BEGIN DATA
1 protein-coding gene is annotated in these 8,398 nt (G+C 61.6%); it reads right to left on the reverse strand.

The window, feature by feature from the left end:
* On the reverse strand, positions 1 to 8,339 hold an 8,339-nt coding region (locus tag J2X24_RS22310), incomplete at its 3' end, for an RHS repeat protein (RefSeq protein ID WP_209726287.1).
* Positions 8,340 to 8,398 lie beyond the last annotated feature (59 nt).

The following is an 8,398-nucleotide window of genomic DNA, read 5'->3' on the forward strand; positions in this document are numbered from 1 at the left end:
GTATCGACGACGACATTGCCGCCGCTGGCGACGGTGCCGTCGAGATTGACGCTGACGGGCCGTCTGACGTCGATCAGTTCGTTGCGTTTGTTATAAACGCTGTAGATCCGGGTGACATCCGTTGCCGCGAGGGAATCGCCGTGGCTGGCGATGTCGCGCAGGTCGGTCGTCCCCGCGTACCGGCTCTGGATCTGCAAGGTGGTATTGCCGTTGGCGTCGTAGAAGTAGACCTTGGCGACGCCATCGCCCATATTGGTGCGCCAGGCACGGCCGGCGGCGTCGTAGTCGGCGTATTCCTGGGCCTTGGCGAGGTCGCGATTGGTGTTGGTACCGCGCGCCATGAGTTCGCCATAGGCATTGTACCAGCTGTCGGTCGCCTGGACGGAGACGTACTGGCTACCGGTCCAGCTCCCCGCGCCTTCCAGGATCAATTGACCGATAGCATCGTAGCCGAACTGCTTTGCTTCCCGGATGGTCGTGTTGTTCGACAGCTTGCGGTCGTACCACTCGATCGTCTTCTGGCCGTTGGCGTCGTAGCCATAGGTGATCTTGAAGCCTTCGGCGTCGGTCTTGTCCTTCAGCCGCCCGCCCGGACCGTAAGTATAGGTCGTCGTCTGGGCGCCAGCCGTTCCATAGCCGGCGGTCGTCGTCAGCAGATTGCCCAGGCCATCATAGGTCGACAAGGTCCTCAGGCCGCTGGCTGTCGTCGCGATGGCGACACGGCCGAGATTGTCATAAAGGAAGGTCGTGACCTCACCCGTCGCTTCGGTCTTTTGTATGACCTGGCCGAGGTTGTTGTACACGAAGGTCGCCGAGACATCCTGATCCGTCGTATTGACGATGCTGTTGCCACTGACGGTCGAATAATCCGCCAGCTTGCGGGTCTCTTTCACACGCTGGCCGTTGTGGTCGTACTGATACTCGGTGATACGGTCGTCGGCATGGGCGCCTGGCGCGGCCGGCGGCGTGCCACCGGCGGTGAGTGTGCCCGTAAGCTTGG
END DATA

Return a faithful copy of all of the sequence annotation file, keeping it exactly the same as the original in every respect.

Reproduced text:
1 protein-coding gene is annotated in these 8,398 nt (G+C 61.6%); it reads right to left on the reverse strand.

The window, feature by feature from the left end:
* On the reverse strand, positions 1 to 8,339 hold an 8,339-nt coding region (locus tag J2X24_RS22310), incomplete at its 3' end, for an RHS repeat protein (RefSeq protein ID WP_209726287.1).
* Positions 8,340 to 8,398 lie beyond the last annotated feature (59 nt).

The following is an 8,398-nucleotide window of genomic DNA, read 5'->3' on the forward strand; positions in this document are numbered from 1 at the left end:
GTATCGACGACGACATTGCCGCCGCTGGCGACGGTGCCGTCGAGATTGACGCTGACGGGCCGTCTGACGTCGATCAGTTCGTTGCGTTTGTTATAAACGCTGTAGATCCGGGTGACATCCGTTGCCGCGAGGGAATCGCCGTGGCTGGCGATGTCGCGCAGGTCGGTCGTCCCCGCGTACCGGCTCTGGATCTGCAAGGTGGTATTGCCGTTGGCGTCGTAGAAGTAGACCTTGGCGACGCCATCGCCCATATTGGTGCGCCAGGCACGGCCGGCGGCGTCGTAGTCGGCGTATTCCTGGGCCTTGGCGAGGTCGCGATTGGTGTTGGTACCGCGCGCCATGAGTTCGCCATAGGCATTGTACCAGCTGTCGGTCGCCTGGACGGAGACGTACTGGCTACCGGTCCAGCTCCCCGCGCCTTCCAGGATCAATTGACCGATAGCATCGTAGCCGAACTGCTTTGCTTCCCGGATGGTCGTGTTGTTCGACAGCTTGCGGTCGTACCACTCGATCGTCTTCTGGCCGTTGGCGTCGTAGCCATAGGTGATCTTGAAGCCTTCGGCGTCGGTCTTGTCCTTCAGCCGCCCGCCCGGACCGTAAGTATAGGTCGTCGTCTGGGCGCCAGCCGTTCCATAGCCGGCGGTCGTCGTCAGCAGATTGCCCAGGCCATCATAGGTCGACAAGGTCCTCAGGCCGCTGGCTGTCGTCGCGATGGCGACACGGCCGAGATTGTCATAAAGGAAGGTCGTGACCTCACCCGTCGCTTCGGTCTTTTGTATGACCTGGCCGAGGTTGTTGTACACGAAGGTCGCCGAGACATCCTGATCCGTCGTATTGACGATGCTGTTGCCACTGACGGTCGAATAATCCGCCAGCTTGCGGGTCTCTTTCACACGCTGGCCGTTGTGGTCGTACTGATACTCGGTGATACGGTCGTCGGCATGGGCGCCTGGCGCGGCCGGCGGCGTGCCACCGGCGGTGAGTGTGCCCGTAAGCTTGG